Air-augmented rockets use the supersonic exhaust of some kind of rocket engine to further compress air collected by ram effect during flight to use as additional working mass, leading to greater effective thrust for any given amount of fuel than either the rocket or a ramjet alone.
It represents a hybrid class of rocket/ramjet engines, similar to a ramjet, but able to give useful thrust from zero speed, and is also able in some cases to operate outside the atmosphere, with fuel efficiency not worse than both a comparable ramjet or rocket at every point.
There are a wide variety of variations on the basic concept, and a wide variety of resulting names. Those that burn additional fuel downstream of the rocket are generally known as ramrockets, rocket-ejector, integral rocket/ramjets or ejector ramjets, whilst those that do not include additional burning are known as ducted rockets or shrouded rockets depending on the details of the expander.
In a conventional chemical rocket engine, the rocket carries both its fuel and oxidizer in its fuselage. The chemical reaction between the fuel and the oxidizer produces reactant products which are nominally gasses at the pressures and temperatures in the rocket's combustion chamber. The reaction is also highly energetic (exothermic) releasing tremendous energy in the form of heat; that is imparted to the reactant products in the combustion chamber giving this mass enormous internal energy which, when expanded through a nozzle is capable of producing very high exhaust velocities. The exhaust is directed rearward through the nozzle, thereby producing a thrust forward.
In this conventional design, the fuel/oxidizer mixture is both the working mass and energy source that accelerates it. It is easy to demonstrate that the best performance is had if the working mass has the lowest molecular weight possible. Hydrogen, by itself, is the theoretical best rocket fuel. Mixing this with oxygen in order to burn it lowers the overall performance of the system by raising the mass of the exhaust, as well as greatly increasing the mass that has to be carried aloft – oxygen is much heavier than hydrogen.
One potential method of increasing the overall performance of the system is to collect either the fuel or the oxidizer during flight. Fuel is hard to come by in the atmosphere, but oxidizer in the form of gaseous oxygen makes up to 20% of the air. There are a number of designs that take advantage of this fact. These sorts of systems have been explored in the liquid air cycle engine (LACE).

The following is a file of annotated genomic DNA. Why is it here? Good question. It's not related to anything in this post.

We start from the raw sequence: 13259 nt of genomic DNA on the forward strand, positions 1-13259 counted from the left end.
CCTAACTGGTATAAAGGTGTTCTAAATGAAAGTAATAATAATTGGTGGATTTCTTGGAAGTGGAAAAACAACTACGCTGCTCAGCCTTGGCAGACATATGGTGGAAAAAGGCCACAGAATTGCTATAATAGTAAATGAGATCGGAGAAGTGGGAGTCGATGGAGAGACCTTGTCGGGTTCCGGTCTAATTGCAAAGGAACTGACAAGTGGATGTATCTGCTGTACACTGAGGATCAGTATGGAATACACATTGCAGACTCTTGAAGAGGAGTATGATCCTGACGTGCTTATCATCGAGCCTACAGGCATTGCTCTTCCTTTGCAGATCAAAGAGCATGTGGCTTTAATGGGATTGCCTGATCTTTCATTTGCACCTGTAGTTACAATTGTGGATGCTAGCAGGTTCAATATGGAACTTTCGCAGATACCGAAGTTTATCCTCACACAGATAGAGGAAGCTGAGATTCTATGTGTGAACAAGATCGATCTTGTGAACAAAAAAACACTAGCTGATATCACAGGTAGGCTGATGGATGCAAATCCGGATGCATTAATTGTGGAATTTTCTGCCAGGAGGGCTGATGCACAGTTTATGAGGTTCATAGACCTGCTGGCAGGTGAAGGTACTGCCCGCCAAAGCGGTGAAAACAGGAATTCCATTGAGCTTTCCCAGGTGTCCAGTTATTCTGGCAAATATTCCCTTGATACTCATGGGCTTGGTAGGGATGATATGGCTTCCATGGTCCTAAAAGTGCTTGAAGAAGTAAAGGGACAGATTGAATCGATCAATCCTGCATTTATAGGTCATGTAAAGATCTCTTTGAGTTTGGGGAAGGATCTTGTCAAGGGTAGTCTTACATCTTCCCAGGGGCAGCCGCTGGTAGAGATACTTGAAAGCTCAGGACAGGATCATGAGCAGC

Another idea is to collect the working mass. With an air-augmented rocket, an otherwise conventional rocket engine is mounted in the center of a long tube, open at the front. As the rocket moves through the atmosphere the air enters the front of the tube, where it is compressed via the ram effect. As it travels down the tube it is further compressed and mixed with the fuel-rich exhaust from the rocket engine, which heats the air much as a combustor would in a ramjet. In this way a fairly small rocket can be used to accelerate a much larger working mass than normal, leading to significantly higher thrust within the atmosphere.
The effectiveness of this simple method can be dramatic. Typical solid rockets have a specific impulse of about 260 seconds (2.5 kN·s/kg), but using the same fuel in an air-augmented design can improve this to over 500 seconds (4.9 kN·s/kg), a figure even the best hydrogen/oxygen engines can't match. This design can even be slightly more efficient than a ramjet, as the exhaust from the rocket engine helps compress the air more than a ramjet normally would; this raises the combustion efficiency as a longer, more efficient nozzle can be employed. Another advantage is that the rocket works even at zero forward speed, whereas a ramjet requires forward motion to feed air into the engine.
It might be envisaged that such an increase in performance would be widely deployed, but various issues frequently preclude this. The intakes of high-speed engines are difficult to design, and require careful positioning on the airframe in order to achieve reasonable performance – in general, the entire airframe needs to be built around the intake design. Another problem is that the air thins out as the rocket climbs. Hence, the amount of additional thrust is limited by how fast the rocket climbs. Finally, the air ducting weighs about 5× to 10× more than an equivalent rocket that gives the same thrust. This slows the vehicle considerably towards the end of the burn.
The simplest version of an air-augmentation system is found in the shrouded rocket. This consists largely of a rocket motor or motors positioned in a duct. The rocket exhaust entrains the air, pulling it through the duct, while also mixing with it and heating it, causing the pressure to increase downstream of the rocket. The resulting hot gas is then further expanded through an expanding nozzle.
A slight variation on the shrouded rocket, the ducted rocket adds only a convergent-divergent nozzle. This ensures the combustion takes place at subsonic speeds, improving the range of vehicle speeds where the system remains useful.
The ejector ramjet is a more complex system with potentially higher performance. Like the shrouded and ducted rocket, the system begins with a rocket engine(s) in an air intake. It differs in that the mixed exhaust enters a diffuser, slowing the speed of the airflow to subsonic speeds. Additional fuel is then injected, burning in this expanded section. The exhaust of that combustion then enters a convergent-divergent nozzle as in a conventional ramjet, or the ducted rocket case.
The first serious attempt to make a production air-augmented rocket was the Soviet Gnom rocket design, implemented by Decree 708-336 of the Soviet Ministers of 2 July 1958.
Air-augmented rockets finally entered mass production in 2016 when the Meteor Air to Air Missile was introduced into service.